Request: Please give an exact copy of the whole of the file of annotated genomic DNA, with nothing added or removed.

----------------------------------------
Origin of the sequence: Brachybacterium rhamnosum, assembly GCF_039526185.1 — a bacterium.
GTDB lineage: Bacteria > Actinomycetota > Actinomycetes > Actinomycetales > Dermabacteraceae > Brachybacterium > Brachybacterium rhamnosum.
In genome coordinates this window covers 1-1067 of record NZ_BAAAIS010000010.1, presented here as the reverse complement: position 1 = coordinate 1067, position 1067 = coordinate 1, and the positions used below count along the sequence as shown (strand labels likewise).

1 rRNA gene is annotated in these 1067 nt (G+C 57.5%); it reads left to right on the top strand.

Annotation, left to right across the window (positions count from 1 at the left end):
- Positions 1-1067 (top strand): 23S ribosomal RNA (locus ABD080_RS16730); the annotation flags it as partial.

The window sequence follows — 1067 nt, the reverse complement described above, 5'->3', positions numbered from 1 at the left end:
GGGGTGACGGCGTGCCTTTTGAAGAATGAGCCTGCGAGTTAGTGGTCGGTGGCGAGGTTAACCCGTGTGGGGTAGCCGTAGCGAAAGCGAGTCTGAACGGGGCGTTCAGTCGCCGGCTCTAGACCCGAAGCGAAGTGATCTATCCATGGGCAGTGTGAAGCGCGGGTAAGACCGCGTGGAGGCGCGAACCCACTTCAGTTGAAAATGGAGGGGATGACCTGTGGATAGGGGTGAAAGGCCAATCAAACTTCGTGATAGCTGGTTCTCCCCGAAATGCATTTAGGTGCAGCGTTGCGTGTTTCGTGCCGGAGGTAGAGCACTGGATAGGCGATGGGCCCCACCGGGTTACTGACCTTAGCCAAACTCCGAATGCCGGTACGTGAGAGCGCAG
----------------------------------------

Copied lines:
Origin of the sequence: Brachybacterium rhamnosum, assembly GCF_039526185.1 — a bacterium.
GTDB lineage: Bacteria > Actinomycetota > Actinomycetes > Actinomycetales > Dermabacteraceae > Brachybacterium > Brachybacterium rhamnosum.
In genome coordinates this window covers 1-1067 of record NZ_BAAAIS010000010.1, presented here as the reverse complement: position 1 = coordinate 1067, position 1067 = coordinate 1, and the positions used below count along the sequence as shown (strand labels likewise).

1 rRNA gene is annotated in these 1067 nt (G+C 57.5%); it reads left to right on the top strand.

Annotation, left to right across the window (positions count from 1 at the left end):
- Positions 1-1067 (top strand): 23S ribosomal RNA (locus ABD080_RS16730); the annotation flags it as partial.

The window sequence follows — 1067 nt, the reverse complement described above, 5'->3', positions numbered from 1 at the left end:
GGGGTGACGGCGTGCCTTTTGAAGAATGAGCCTGCGAGTTAGTGGTCGGTGGCGAGGTTAACCCGTGTGGGGTAGCCGTAGCGAAAGCGAGTCTGAACGGGGCGTTCAGTCGCCGGCTCTAGACCCGAAGCGAAGTGATCTATCCATGGGCAGTGTGAAGCGCGGGTAAGACCGCGTGGAGGCGCGAACCCACTTCAGTTGAAAATGGAGGGGATGACCTGTGGATAGGGGTGAAAGGCCAATCAAACTTCGTGATAGCTGGTTCTCCCCGAAATGCATTTAGGTGCAGCGTTGCGTGTTTCGTGCCGGAGGTAGAGCACTGGATAGGCGATGGGCCCCACCGGGTTACTGACCTTAGCCAAACTCCGAATGCCGGTACGTGAGAGCGCAG